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No fans severely dials down the major pressure at U.S. Open

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MAMARONECK, N.Y. – At the quietest U.S. Open in history, Patrick Reed was walking down the fourth fairway when a fan bellowed out from a nearby backyard.

“Hey, Patty Reed: Why’s your caddie carrying a shovel?”

Emboldened, another joined in: This time, a crack about Reed returning stolen Rolexes.

They were well-worn jokes about Reed’s alleged transgressions, and the intended target never broke stride. Instead, apparently, he used it as fuel. He slung a short iron into the middle of the fourth green, the ball funneling within 5 feet of the hole. He looked back toward the heckler and offered a small, polite, how-you-like-that? wave.

“Keep talking, people,” said a member of Reed’s inner circle. “He lives off that s---.”

But that was one voice, not a thousand.


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It happened on one hole, not all 18.

Whatever fire was lit was soon extinguished.

Compared to the other majors, the U.S. Open was thought to be the major least affected by the lack of on-site spectators; the typical soundtrack to this championship is a compilation of some moaning, groaning and complaining – from the players, not the fans. But we’re in New York, and the crowd here is – how do we put this delicately – more boisterous than most. These afternoons, in non-COVID-19 times, should have required a few post-round Advil. But inside the friendly confines of Winged Foot, both Reed and polarizing playing competitor Bryson DeChambeau played golf Saturday, for the most part, in peace and quiet.

“Any other U.S. Open final grouping you’ve got those two guys, things are going to be said and tempers are going to flare,” said Rory McIlroy. “Even if those guys don’t have to deal with it today, it just makes it a little different and maybe a touch easier if you’re in those final few groups.”

That’s to take nothing away from what Matthew Wolff accomplished in the third round here at Winged Foot. The 21-year-old went out in 30 and seized control of this championship, firing a 5-under 65 to take a two-shot lead heading into the final round. If he were to win, he’d become the first player to win in his U.S. Open debut since Francis Ouimet in 1913.


Wolff's wild Saturday: Two fairways hit, 65 strokes

Wolff's wild Saturday: Two fairways hit, 65 strokes

But after seven major rounds of silence, we’ve gathered a larger sample size, and the impact can’t be completely ignored. There are no roars for a birdie barrage. No consistent heckling for a meltdown. No buzz of anticipation as a leader contemplates a critical shot. No competitive tension. Majors are supposed to be about more than hitting great shots. They’re about executing while also dealing with expectations and nerves and pressure, and so far not even the weight of history has proven to be nerve-jangling.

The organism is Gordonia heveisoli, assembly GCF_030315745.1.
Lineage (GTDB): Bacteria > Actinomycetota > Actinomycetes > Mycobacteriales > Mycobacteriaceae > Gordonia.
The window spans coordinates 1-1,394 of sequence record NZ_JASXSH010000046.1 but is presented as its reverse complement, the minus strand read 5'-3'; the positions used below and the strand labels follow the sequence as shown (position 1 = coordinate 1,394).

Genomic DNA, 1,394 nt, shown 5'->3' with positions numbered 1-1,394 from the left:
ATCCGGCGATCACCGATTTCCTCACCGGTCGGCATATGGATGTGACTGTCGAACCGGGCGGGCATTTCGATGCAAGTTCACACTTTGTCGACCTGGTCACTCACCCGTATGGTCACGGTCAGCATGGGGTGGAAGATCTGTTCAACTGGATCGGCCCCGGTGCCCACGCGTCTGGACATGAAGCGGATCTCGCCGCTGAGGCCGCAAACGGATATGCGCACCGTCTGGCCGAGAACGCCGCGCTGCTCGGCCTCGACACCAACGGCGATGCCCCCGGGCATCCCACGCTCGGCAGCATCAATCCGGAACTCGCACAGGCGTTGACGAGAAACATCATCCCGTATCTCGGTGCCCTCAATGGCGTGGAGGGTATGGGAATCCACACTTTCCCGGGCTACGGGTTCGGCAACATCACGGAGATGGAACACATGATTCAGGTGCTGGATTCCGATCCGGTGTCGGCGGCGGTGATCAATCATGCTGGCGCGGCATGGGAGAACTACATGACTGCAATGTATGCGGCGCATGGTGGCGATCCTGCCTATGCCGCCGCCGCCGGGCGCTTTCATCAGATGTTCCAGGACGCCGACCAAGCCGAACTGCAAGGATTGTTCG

“Everything is exaggerated with people,” said Xander Schauffele, who is five back at even par. “People yelling, there’s more noise. You have to try and focus more. Right now, it’s so quiet, it’s eerie, it’s weird. It’s not like anything anyone has experienced. It’s sort of like a college tournament, where you’re doing your own thing.”

These major leaderboards are starting to look like a college event, too.

Had he not turned pro early, Wolff would have been starting his senior year at Oklahoma State. He’s an extravagantly talented player, a PGA Tour winner already, but even he is wise enough to sense something’s missing, that perhaps his task has been made easier. Last month, in his first career major, Wolff shot 65 in the final round and tied for fourth at the PGA Championship. The winner that day was Collin Morikawa, also a year removed from college, who shot 129 on the weekend – the lowest 36-hole score by a winner in major history.

“I think coming down the stretch it maybe makes me a little more calm just to see less people,” Wolff said.


Leonard: Two fairways?! 'My goodness ... but it's exciting'

Leonard: Two fairways?! 'My goodness ... but it's exciting'

The void is acutely felt here at Winged Foot, which should have been lined with 40,000 bloodthirsty spectators, all rooting for carnage. 

Does it make a difference?

“Absolutely. For sure,” said Wolff’s caddie, Nick Heinen. “It’s one less thing to worry about on a week when there’s a lot to worry about. Without all the roars, it just ... it just doesn’t feel the same. It’s nice for him, I think, just being quiet.”

Others will be impacted, too, both positively and negatively. McIlroy’s edge in experience, playing a decade in the major crucible, has largely been lost. Hideki Matsuyama doesn’t have to go over his round in painstaking detail without the large Japanese media contingent on hand. For four and a half hours DeChambeau won’t hear wisecracks about his weight gain and his power and his pace of play.

Instead, they’ll just chat idly with their caddie and try to survive an ever-toughening Winged Foot. Some of the roughly 2,600 on-site personnel will gather around the 18th green, ready to crown a deserving champion.

That polite applause will be the only noise on another eerie major Sunday.